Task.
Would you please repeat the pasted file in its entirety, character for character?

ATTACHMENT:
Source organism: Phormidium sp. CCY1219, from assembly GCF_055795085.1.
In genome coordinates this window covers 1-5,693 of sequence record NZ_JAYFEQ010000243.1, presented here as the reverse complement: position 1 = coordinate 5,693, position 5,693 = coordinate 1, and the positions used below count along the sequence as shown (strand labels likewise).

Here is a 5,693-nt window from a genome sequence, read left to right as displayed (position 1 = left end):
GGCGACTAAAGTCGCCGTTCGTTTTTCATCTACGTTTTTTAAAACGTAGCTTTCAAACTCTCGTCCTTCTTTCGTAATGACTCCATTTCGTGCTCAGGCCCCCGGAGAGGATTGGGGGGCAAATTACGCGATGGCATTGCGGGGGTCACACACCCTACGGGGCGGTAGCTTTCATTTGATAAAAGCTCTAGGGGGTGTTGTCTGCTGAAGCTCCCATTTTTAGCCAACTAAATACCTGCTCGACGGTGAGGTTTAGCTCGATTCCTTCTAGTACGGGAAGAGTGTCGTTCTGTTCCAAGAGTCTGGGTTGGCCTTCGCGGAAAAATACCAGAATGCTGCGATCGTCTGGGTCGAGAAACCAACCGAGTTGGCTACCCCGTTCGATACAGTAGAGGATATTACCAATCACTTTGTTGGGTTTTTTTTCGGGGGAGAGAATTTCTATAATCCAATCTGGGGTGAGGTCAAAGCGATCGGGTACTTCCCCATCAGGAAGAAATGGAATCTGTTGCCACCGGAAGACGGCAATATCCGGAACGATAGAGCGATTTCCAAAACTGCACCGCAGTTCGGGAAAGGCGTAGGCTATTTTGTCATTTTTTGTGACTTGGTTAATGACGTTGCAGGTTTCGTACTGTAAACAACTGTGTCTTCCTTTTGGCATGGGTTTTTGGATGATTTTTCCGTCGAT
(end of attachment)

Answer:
Source organism: Phormidium sp. CCY1219, from assembly GCF_055795085.1.
In genome coordinates this window covers 1-5,693 of sequence record NZ_JAYFEQ010000243.1, presented here as the reverse complement: position 1 = coordinate 5,693, position 5,693 = coordinate 1, and the positions used below count along the sequence as shown (strand labels likewise).

Here is a 5,693-nt window from a genome sequence, read left to right as displayed (position 1 = left end):
GGCGACTAAAGTCGCCGTTCGTTTTTCATCTACGTTTTTTAAAACGTAGCTTTCAAACTCTCGTCCTTCTTTCGTAATGACTCCATTTCGTGCTCAGGCCCCCGGAGAGGATTGGGGGGCAAATTACGCGATGGCATTGCGGGGGTCACACACCCTACGGGGCGGTAGCTTTCATTTGATAAAAGCTCTAGGGGGTGTTGTCTGCTGAAGCTCCCATTTTTAGCCAACTAAATACCTGCTCGACGGTGAGGTTTAGCTCGATTCCTTCTAGTACGGGAAGAGTGTCGTTCTGTTCCAAGAGTCTGGGTTGGCCTTCGCGGAAAAATACCAGAATGCTGCGATCGTCTGGGTCGAGAAACCAACCGAGTTGGCTACCCCGTTCGATACAGTAGAGGATATTACCAATCACTTTGTTGGGTTTTTTTTCGGGGGAGAGAATTTCTATAATCCAATCTGGGGTGAGGTCAAAGCGATCGGGTACTTCCCCATCAGGAAGAAATGGAATCTGTTGCCACCGGAAGACGGCAATATCCGGAACGATAGAGCGATTTCCAAAACTGCACCGCAGTTCGGGAAAGGCGTAGGCTATTTTGTCATTTTTTGTGACTTGGTTAATGACGTTGCAGGTTTCGTACTGTAAACAACTGTGTCTTCCTTTTGGCATGGGTTTTTGGATGATTTTTCCGTCGAT